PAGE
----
US military on Okinawa eases drinking restrictions

Tsutomu Arakaki, owner of Amazonesu, a club located on Gate 2 Street, outside Kadena Air Base, Okinawa, stands in front of his shuttered bar on Oct. 23, 2012. The recently imposed military curfew has completely stalled his business, he said.


By TRAVIS J. TRITTEN | Stars and Stripes | Published: June 3, 2013

CAMP FOSTER, Okinawa — The U.S. military has eased a 6-month-old ban on off-base drinking on Okinawa.

Servicemembers stationed on the island are now allowed up to two drinks while eating dinner at an off-base restaurant between 6 and 10 p.m., but drinking in Japanese bars and clubs remains against the rules, the Marine Corps and Air Force said this week.

The U.S. military imposed a curfew throughout Japan in October following the gang-rape of an Okinawan woman by two sailors. Other rules on drinking followed, including the off-base alcohol ban on Okinawa amid a string of embarrassing off-base incidents that included drunken home invasions and public disturbances.

U.S. Forces Japan issued relaxed rules for the Navy, Air Force and Army on mainland Japan in February, allowing those servicemembers to drink outside base gates except during a midnight-to-5 a.m. curfew.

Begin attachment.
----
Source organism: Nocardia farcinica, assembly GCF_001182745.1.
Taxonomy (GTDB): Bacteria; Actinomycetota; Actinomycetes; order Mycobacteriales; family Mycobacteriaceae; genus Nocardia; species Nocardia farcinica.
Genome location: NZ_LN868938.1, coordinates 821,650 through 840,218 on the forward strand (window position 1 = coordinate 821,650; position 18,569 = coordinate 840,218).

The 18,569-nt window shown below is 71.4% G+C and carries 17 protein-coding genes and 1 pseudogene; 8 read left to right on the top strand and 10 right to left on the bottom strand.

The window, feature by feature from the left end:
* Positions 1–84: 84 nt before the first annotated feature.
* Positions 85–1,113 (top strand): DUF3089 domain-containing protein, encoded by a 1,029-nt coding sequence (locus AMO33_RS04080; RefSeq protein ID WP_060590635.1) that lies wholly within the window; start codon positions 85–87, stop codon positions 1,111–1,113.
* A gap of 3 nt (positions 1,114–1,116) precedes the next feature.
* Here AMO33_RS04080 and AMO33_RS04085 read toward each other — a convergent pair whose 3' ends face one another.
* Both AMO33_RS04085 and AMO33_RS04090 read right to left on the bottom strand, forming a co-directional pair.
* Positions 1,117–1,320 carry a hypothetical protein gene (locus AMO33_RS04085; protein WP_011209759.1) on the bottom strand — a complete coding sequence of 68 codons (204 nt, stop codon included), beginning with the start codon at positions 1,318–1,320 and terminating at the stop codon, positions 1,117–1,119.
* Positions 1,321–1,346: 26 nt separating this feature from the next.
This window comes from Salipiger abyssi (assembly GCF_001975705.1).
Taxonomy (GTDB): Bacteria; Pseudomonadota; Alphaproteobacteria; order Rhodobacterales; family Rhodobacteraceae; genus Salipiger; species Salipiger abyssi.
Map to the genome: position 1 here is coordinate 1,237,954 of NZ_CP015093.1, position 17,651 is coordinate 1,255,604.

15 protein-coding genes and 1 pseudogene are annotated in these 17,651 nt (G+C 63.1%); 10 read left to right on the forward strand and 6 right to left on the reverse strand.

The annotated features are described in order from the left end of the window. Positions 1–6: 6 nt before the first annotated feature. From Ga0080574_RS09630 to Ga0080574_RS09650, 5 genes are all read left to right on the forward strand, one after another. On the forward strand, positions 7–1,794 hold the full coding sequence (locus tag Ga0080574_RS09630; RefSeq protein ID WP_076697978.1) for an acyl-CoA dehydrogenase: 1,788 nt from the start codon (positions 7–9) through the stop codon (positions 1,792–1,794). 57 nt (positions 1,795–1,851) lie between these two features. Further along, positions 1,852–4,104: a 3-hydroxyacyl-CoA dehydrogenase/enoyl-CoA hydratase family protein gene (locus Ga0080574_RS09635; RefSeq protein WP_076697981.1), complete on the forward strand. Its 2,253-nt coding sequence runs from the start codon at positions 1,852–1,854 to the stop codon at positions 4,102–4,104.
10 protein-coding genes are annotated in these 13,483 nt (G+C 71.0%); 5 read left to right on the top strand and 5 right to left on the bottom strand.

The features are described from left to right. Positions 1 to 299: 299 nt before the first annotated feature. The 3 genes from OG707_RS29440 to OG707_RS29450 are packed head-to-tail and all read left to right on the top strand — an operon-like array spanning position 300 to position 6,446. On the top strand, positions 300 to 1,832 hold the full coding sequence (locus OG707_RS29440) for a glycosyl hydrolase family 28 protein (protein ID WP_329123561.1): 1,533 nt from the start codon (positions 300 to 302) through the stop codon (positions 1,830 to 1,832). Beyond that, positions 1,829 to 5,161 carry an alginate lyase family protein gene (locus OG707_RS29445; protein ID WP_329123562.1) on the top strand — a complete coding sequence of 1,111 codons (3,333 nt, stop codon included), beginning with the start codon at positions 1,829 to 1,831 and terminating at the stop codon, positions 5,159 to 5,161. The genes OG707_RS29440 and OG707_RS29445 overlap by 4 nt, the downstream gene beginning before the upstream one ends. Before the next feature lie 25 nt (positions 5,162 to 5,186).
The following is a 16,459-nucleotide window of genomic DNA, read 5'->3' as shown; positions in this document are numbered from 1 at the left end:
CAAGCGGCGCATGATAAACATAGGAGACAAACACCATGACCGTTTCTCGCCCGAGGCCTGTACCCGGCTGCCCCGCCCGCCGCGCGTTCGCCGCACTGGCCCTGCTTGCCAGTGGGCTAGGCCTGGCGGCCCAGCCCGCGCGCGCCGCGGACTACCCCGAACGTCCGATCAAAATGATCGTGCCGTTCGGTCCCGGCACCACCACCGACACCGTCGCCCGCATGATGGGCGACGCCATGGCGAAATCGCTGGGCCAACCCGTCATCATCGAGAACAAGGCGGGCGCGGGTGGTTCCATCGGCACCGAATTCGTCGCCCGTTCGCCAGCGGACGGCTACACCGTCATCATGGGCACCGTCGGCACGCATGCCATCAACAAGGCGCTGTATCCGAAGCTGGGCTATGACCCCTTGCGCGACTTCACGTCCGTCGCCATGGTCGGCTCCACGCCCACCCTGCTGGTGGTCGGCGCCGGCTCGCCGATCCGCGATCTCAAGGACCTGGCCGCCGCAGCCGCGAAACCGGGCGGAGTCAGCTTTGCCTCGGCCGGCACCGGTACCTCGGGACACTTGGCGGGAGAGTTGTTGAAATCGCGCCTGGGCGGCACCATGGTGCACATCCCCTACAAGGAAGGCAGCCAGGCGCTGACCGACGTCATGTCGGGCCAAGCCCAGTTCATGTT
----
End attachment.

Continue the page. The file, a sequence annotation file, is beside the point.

The military has remained tough on Okinawa drinking regulations, which have drastically curbed island nightlife and caused dozens of Japanese bars to fold.

In recent months, few incidents of misbehavior have stoked local outcry on the island, site of protests over the large military presence here. However, Japanese media did report that an airman damaged a vehicle off base with a piece of wood after drinking heavily on Sunday, shortly after the change in drinking rules.

It is still unclear whether the tight restrictions and curfew have reduced the average number of crimes committed by U.S. military personnel on Okinawa, according to police arrest statistics.

Police reported three criminal arrests of adult military personnel in the first four months of the year and arrests of nine minor dependents of U.S. personnel. The average number of such arrests over a four-month period is about 14, according to police data for 2008-12. Those statistics do not include drunken driving arrests and other traffic violations, which are not compiled by prefectural police for U.S. personnel.

Overall, Americans connected to the military accounted for only about 1 percent of the 969 criminal arrests on Okinawa so far this year, though incidents such as the vandalism of vehicles and other public disturbances often generate widespread Japanese media coverage.

Stars and Stripes reporter Chiyomi Sumida contributed to this report.